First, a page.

A Twentynine Palms man faces life in prison without the chance of parole following his conviction this week in a South Bay murder-for-hire case that has spanned 10 years and spawned five murder trials.
A jury on Monday found Michael Seawright, 39, guilty of murder and conspiracy for orchestrating the killing of his mother-in-law in Hawthorne so he could take over the family business.
The jury in Pomona, where the case was moved from Torrance for scheduling reasons, deliberated about 12 hours before concluding that Seawright masterminded the plot to kill Catherine Stroup, 46, on the morning of April 5, 1983.
Seawright was the last of four people to stand trial in the complicated case, which a judge likened to a TV murder mystery for its elements of greed, jilted lovers and a botched prosecution.
"I'm just so glad it's done with," said James Stroup Sr., Catherine Stroup's husband, who, in one of many twists in the case, stood trial for the murder in 1984 but was acquitted in a prosecution the district attorney now regrets.
"There is a God," added Stroup, who cried after learning of the verdict.
But the strain of waiting 10 years for the case to end has divided his family--his daughter is still married to Seawright--and has taken a personal toll, he said. His second wife served him this week with divorce papers.
This was Seawright's second trial. The first one ended last summer when the jury could not reach a verdict.
The hit men in the plot, brothers Peter and Paul Leach, have been convicted and are serving lengthy prison terms, although an appellate court overturned Peter Leach's sentence of life without possibility of parole. The district attorney's office has not decided whether to retry Peter Leach on the penalty issue or simply allow the Superior Court to impose the standard first-degree murder sentence of 25 years to life with the opportunity for parole.
Deputy Dist. Atty. Mike Duarte, who has been handling the case since 1988, relied mostly on circumstantial evidence to win Seawright's conviction. The prosecuting attorney portrayed Seawright as a manipulative schemer with a hypnotic quality that he used to persuade the Leach brothers, his friends, to participate in the plot.
Seawright hired the Leaches to kill James and Catherine Stroup so he could take over the desert water delivery business that James Stroup bankrolled and Seawright managed, the prosecution argued. Seawright had been arguing with Catherine Stroup, who suspected he was skimming profits from the struggling business.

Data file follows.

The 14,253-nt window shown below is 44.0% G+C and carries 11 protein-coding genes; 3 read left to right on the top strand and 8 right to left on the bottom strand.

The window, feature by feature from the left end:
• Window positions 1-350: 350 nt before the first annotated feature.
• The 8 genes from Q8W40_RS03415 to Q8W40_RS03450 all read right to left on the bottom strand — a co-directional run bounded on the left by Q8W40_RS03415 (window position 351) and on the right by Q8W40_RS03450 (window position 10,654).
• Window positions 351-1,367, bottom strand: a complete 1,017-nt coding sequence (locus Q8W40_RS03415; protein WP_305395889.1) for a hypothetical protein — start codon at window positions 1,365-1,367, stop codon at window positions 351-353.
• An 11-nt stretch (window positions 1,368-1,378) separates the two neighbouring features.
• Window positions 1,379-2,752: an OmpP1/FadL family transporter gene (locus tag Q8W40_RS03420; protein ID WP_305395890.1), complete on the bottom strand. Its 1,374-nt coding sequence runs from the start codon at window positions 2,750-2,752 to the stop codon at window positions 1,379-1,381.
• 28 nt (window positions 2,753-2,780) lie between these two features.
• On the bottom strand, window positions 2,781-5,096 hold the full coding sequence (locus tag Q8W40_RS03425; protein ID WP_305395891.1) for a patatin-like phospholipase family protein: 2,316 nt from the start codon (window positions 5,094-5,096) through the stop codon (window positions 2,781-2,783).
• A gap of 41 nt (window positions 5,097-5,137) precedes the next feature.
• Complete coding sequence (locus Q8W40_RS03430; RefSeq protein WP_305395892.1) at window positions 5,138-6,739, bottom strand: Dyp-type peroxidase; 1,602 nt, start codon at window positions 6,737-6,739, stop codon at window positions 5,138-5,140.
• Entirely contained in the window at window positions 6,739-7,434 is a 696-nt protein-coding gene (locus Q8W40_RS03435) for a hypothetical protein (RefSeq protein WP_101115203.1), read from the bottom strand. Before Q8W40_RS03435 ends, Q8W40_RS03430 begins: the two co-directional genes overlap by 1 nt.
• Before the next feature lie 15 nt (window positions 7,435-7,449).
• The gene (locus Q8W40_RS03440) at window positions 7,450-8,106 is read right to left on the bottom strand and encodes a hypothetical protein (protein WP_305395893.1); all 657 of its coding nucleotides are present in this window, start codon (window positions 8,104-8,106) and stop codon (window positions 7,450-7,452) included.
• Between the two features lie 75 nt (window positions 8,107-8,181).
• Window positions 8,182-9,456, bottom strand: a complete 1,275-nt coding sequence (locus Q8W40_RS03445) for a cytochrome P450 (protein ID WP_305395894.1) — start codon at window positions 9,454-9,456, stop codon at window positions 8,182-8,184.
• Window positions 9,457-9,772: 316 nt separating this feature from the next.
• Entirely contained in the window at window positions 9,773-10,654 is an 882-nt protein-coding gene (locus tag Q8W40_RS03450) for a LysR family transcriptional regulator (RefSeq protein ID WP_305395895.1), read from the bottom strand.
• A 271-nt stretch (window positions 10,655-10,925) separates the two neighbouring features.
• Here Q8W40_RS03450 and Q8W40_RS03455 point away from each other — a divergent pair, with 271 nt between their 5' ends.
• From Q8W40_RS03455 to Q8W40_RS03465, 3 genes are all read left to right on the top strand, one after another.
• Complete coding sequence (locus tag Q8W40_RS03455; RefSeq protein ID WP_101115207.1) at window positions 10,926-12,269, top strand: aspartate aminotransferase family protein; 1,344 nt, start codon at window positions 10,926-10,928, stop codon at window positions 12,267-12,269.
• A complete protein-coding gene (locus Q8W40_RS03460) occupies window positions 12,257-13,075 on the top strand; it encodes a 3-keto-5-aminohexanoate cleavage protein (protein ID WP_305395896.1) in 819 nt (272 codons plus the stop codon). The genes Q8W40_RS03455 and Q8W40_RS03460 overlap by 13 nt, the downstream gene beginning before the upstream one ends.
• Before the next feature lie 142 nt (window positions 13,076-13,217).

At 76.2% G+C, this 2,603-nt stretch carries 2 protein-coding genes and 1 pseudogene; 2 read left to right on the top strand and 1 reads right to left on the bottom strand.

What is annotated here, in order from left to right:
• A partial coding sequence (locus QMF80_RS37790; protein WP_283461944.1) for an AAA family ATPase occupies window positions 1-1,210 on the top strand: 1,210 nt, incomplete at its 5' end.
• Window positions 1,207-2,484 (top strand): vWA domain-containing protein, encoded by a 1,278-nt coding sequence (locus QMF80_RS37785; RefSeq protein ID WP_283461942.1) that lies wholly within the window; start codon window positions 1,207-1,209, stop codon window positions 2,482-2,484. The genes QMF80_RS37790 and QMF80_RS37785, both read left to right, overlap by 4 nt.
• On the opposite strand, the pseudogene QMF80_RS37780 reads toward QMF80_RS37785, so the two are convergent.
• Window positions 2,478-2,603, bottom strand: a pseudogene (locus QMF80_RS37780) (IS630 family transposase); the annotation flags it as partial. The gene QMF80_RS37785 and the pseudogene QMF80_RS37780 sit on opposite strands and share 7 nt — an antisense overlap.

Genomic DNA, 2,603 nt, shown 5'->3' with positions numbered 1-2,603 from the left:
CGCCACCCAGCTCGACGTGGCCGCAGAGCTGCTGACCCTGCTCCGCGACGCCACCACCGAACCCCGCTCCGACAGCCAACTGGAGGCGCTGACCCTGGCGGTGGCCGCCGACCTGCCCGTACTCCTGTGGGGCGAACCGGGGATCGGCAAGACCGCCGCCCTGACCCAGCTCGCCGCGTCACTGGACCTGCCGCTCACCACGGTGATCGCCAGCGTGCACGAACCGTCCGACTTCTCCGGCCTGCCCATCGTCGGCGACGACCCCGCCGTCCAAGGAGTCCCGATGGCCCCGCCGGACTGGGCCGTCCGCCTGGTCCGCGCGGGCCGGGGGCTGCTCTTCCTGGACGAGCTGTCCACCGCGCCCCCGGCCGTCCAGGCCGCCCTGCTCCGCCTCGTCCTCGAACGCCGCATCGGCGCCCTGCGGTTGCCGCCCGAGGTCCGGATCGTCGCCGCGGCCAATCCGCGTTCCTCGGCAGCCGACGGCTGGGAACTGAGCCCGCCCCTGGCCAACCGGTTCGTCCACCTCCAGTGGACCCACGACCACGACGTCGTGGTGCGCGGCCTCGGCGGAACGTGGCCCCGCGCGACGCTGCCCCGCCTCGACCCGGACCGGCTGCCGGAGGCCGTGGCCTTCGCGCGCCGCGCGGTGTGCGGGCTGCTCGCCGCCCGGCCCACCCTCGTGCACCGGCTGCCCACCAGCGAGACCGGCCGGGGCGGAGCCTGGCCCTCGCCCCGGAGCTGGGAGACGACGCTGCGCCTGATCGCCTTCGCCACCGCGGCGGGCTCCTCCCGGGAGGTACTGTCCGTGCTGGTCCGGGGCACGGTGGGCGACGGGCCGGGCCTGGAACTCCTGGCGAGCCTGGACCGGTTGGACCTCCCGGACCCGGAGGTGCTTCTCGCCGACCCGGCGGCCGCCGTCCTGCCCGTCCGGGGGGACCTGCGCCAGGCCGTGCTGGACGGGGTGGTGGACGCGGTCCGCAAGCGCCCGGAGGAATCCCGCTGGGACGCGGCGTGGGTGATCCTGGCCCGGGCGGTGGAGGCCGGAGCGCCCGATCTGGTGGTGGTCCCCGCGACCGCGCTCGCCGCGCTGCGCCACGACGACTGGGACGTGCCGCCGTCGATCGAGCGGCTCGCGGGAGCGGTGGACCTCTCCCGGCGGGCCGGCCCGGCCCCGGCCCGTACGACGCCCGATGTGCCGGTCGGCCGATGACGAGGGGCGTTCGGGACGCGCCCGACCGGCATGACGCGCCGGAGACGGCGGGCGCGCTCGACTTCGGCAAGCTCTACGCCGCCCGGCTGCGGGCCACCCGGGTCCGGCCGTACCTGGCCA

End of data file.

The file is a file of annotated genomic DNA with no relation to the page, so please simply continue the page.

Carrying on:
Seawright promised the Leaches a stake in the water business, some insurance money and $2,000 that he said was stashed in the Stroups' Hawthorne apartment, Duarte said. When the Leach brothers arrived at the apartment, they found Catherine home alone and went forward with her killing. Paul Leach held her while Peter Leach shot her four times, twice in the head, with a .22-caliber Luger.
The Leach brothers then fled the apartment and were not arrested until several months after James Stroup's trial in 1984, when authorities found the murder weapon and traced it to them.
Seawright was also detained, then released when prosecutors decided they did not have enough evidence to try him. But after the Leaches' convictions, he was arrested in 1991 and charged with the murder.
Although the Leach brothers over the years have admitted lying about their role and that of Seawright's in the crime, Duarte counted on their testimony, which jurors said was corroborated by other witnesses, including former lovers of both Seawright and the Leaches.
But jurors said the most damning evidence may have come from Seawright himself.
"Michael's testimony was probably the most derogatory," said jury foreman Bill Horton, 49, a school administrator from La Verne. "We felt he lied."
"It's wonderful," Duarte said of the conviction. "Catherine has been waiting 10 years for this. She can finally rest in peace."
Robert Alden Welbourn, Seawright's attorney, said he probably will appeal the conviction. He said the appeal would be based on Pomona Superior Court Judge Clarence A. Stromwall's refusal to allow testimony that Welbourn considered crucial to Seawright's defense.
That testimony concerns remarks that James Stroup allegedly made to friends and family members after his acquittal. He allegedly said he could now tell the grand jury, "I killed the bitch and there's nothing they could do about it."
Stroup has said in an interview that he actually remarked in relief, "Wouldn't it be a bitch if I went in there and said I killed her and they couldn't do anything about it?"
"I thought that was a very important statement," Welbourn said. "I thought that was a watershed."
Welbourn also said the judge made improper remarks about the evidence, at one point asking a witness if Seawright's grin was "like the cat that swallowed the canary?"
"I don't know if it would have made a difference, but it certainly was prejudicial to my client," Welbourn said.
Seawright is scheduled to be sentenced Sept. 9.